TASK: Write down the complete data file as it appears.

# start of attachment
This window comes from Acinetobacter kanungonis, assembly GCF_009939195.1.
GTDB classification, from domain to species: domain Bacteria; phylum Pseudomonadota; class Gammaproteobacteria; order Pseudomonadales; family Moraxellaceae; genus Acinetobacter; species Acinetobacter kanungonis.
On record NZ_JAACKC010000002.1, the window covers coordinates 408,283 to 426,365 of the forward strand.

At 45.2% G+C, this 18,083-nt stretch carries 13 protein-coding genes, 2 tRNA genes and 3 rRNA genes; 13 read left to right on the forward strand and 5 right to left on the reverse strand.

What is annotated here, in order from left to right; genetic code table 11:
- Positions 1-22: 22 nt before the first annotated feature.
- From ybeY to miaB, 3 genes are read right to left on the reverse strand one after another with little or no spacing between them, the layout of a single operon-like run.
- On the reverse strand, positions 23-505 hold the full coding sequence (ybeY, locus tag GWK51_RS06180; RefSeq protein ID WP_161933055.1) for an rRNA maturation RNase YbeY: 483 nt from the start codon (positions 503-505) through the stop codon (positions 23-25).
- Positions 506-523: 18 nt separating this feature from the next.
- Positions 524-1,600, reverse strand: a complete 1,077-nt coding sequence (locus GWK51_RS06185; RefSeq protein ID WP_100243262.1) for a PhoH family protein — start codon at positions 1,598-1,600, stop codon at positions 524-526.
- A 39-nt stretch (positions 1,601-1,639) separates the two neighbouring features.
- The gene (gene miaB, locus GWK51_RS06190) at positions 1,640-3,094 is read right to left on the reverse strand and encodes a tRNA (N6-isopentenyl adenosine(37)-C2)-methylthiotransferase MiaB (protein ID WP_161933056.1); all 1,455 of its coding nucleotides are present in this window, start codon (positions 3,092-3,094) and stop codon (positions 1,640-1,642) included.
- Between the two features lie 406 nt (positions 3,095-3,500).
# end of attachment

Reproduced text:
This window comes from Acinetobacter kanungonis, assembly GCF_009939195.1.
GTDB classification, from domain to species: domain Bacteria; phylum Pseudomonadota; class Gammaproteobacteria; order Pseudomonadales; family Moraxellaceae; genus Acinetobacter; species Acinetobacter kanungonis.
On record NZ_JAACKC010000002.1, the window covers coordinates 408,283 to 426,365 of the forward strand.

At 45.2% G+C, this 18,083-nt stretch carries 13 protein-coding genes, 2 tRNA genes and 3 rRNA genes; 13 read left to right on the forward strand and 5 right to left on the reverse strand.

What is annotated here, in order from left to right; genetic code table 11:
- Positions 1-22: 22 nt before the first annotated feature.
- From ybeY to miaB, 3 genes are read right to left on the reverse strand one after another with little or no spacing between them, the layout of a single operon-like run.
- On the reverse strand, positions 23-505 hold the full coding sequence (ybeY, locus tag GWK51_RS06180; RefSeq protein ID WP_161933055.1) for an rRNA maturation RNase YbeY: 483 nt from the start codon (positions 503-505) through the stop codon (positions 23-25).
- Positions 506-523: 18 nt separating this feature from the next.
- Positions 524-1,600, reverse strand: a complete 1,077-nt coding sequence (locus GWK51_RS06185; RefSeq protein ID WP_100243262.1) for a PhoH family protein — start codon at positions 1,598-1,600, stop codon at positions 524-526.
- A 39-nt stretch (positions 1,601-1,639) separates the two neighbouring features.
- The gene (gene miaB, locus GWK51_RS06190) at positions 1,640-3,094 is read right to left on the reverse strand and encodes a tRNA (N6-isopentenyl adenosine(37)-C2)-methylthiotransferase MiaB (protein ID WP_161933056.1); all 1,455 of its coding nucleotides are present in this window, start codon (positions 3,092-3,094) and stop codon (positions 1,640-1,642) included.
- Between the two features lie 406 nt (positions 3,095-3,500).